Feb 21 ’11

CSI Database: The Forensics of DB2 Network Traffic

by Editor in z/Journal

Forensics is a collection of tests and techniques used together to uncover detailed evidence that can be used to help reconstruct an event. This article describes how network-related forensic tools can be useful to DB2 for z/OS.

Victims and Suspects

Network access to DB2 for z/OS is provided by Distributed Data Facility (DDF), a built-in component. Any application server or client, running on z/OS or any platform, can use TCP/IP to access DB2 though DDF. In this environment, there are many potential victims of bad network service and performance (see Figure 1).

DDF runs as a z/OS address space named ssidDIST, which opens TCP ports and listens for connections. Every component in a multi-tier application path can be a suspect when things go wrong. Was it the network, client, application, or DB2 server?

Background Checks

Crime scene investigations use data from sources such as bank account records and interviews to get a broader understanding of victims, other events, and any patterns that might connect them.

When investigating networks, TCP/IP traffic analysis figures for a z/OS Logical Partition (LPAR) indicate who has been active, how, when, and where. Traffic passing through DDF TCP ports can be broken down for insight into the behavior of DB2 for z/OS and its connection partners:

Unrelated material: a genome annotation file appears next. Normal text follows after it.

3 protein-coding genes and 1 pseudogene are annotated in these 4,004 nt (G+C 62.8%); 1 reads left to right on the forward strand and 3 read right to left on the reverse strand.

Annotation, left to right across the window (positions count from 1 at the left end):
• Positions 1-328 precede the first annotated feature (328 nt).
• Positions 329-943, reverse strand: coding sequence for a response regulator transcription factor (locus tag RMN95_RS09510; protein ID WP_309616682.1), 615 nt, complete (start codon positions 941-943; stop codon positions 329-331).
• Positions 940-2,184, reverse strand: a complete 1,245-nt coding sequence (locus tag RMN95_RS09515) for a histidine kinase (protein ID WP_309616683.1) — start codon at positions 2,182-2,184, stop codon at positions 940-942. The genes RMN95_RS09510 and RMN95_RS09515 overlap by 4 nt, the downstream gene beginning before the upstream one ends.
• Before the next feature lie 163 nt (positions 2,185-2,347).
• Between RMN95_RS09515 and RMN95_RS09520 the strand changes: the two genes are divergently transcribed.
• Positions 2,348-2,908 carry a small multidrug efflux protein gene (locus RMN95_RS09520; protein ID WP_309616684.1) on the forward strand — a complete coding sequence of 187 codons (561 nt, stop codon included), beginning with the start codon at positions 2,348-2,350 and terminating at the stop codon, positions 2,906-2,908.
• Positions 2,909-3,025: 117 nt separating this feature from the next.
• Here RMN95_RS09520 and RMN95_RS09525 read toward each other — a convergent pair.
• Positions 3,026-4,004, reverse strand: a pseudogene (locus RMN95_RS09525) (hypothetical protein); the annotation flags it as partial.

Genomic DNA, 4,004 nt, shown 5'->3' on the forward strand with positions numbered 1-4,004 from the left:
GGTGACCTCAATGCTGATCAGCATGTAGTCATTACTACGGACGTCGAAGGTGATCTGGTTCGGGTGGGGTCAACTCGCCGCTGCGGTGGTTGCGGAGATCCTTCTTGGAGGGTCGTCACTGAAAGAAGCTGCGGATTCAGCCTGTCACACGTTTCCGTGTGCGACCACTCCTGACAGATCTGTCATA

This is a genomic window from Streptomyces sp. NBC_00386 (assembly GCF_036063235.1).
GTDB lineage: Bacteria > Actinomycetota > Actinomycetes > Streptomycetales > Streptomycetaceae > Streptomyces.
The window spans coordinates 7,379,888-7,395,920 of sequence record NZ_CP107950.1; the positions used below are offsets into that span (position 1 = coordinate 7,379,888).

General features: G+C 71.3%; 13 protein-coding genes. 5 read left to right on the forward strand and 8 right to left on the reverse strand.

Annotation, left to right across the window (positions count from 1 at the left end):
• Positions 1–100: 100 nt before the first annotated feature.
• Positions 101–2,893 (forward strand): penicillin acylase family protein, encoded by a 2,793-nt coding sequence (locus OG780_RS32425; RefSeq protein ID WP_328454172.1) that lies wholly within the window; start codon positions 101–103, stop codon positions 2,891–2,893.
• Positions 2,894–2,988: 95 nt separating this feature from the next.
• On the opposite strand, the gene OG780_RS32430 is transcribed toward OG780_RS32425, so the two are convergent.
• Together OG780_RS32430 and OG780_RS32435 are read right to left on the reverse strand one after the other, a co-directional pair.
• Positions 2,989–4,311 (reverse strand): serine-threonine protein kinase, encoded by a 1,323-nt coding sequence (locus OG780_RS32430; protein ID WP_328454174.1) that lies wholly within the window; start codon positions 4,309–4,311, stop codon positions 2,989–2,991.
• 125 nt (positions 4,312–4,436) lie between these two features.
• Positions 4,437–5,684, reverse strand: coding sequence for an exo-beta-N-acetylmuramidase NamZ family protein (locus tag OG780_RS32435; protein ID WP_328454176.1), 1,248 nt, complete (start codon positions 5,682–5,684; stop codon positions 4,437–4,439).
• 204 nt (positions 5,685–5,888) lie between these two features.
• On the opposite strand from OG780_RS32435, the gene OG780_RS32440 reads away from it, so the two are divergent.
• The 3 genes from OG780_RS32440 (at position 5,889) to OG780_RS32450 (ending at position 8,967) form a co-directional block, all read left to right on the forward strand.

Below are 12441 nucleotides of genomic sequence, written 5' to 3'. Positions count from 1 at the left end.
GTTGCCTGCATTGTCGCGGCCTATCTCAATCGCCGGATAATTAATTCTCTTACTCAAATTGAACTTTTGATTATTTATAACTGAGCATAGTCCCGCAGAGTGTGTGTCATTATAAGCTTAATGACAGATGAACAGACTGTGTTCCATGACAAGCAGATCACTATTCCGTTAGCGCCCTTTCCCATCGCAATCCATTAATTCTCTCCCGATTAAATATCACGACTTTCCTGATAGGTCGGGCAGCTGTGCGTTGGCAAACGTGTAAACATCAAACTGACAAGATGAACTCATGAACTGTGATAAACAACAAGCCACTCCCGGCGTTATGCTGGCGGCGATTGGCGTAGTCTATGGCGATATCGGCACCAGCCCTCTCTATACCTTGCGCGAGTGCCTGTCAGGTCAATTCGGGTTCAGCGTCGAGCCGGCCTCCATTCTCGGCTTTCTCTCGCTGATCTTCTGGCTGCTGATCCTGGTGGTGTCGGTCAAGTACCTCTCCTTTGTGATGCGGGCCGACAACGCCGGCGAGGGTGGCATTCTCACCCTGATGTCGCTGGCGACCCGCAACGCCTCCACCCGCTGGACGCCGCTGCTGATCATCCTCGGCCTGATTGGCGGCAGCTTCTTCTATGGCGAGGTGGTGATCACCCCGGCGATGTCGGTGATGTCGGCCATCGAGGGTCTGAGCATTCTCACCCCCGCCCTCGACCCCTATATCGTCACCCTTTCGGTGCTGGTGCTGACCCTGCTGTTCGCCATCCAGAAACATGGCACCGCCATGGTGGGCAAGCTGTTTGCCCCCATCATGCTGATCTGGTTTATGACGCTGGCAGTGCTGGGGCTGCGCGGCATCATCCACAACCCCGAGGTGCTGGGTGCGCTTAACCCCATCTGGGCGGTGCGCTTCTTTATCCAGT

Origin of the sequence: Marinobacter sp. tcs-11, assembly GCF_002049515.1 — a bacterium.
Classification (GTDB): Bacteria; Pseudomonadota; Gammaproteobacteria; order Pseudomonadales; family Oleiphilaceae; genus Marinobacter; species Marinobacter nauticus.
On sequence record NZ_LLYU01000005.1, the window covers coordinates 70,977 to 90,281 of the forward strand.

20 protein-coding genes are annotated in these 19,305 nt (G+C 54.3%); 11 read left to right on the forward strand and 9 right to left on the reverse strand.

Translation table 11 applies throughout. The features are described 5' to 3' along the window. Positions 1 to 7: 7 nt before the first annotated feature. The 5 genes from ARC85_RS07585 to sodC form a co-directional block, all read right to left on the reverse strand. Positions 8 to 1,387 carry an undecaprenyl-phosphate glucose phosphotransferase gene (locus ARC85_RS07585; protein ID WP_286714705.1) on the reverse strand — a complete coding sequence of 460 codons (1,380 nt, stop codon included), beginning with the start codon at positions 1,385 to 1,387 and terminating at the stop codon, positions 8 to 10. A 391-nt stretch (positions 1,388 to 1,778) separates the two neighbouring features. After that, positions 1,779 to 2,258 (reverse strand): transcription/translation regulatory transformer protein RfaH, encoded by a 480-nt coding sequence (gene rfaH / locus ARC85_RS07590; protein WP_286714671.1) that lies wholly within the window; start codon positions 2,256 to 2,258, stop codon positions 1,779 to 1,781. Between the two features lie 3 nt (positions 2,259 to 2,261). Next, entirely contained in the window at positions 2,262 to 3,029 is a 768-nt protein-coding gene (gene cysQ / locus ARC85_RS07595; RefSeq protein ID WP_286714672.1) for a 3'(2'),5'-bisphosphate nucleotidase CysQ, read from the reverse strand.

Suspicious Activity

A problem is reported with a TCP/IP connection between client A and DB2 B. But what else are client A and DB2 B involved in simultaneously? Knowing that can help you determine where to start investigating. For example:

TCP/IP connection lists provide this kind of information about each connection and partner. Sorting connection lists is a fast way to spot the top talkers, longest running connections, longest idle connections, and connections stuck in unhealthy TCP/IP states. All these are possibly useful clues.

A Lab Tour

Forensic analysis uses tools such as microscopes and mass spectrometers to examine the most promising evidence. For DB2 TCP/IP connection problems, key examination tools are IP packet stream viewing and IP packet inspection. After comparing connections on a list, you can hone in on a single suspicious connection and use packet stream viewing to show what’s logically happening over the connection.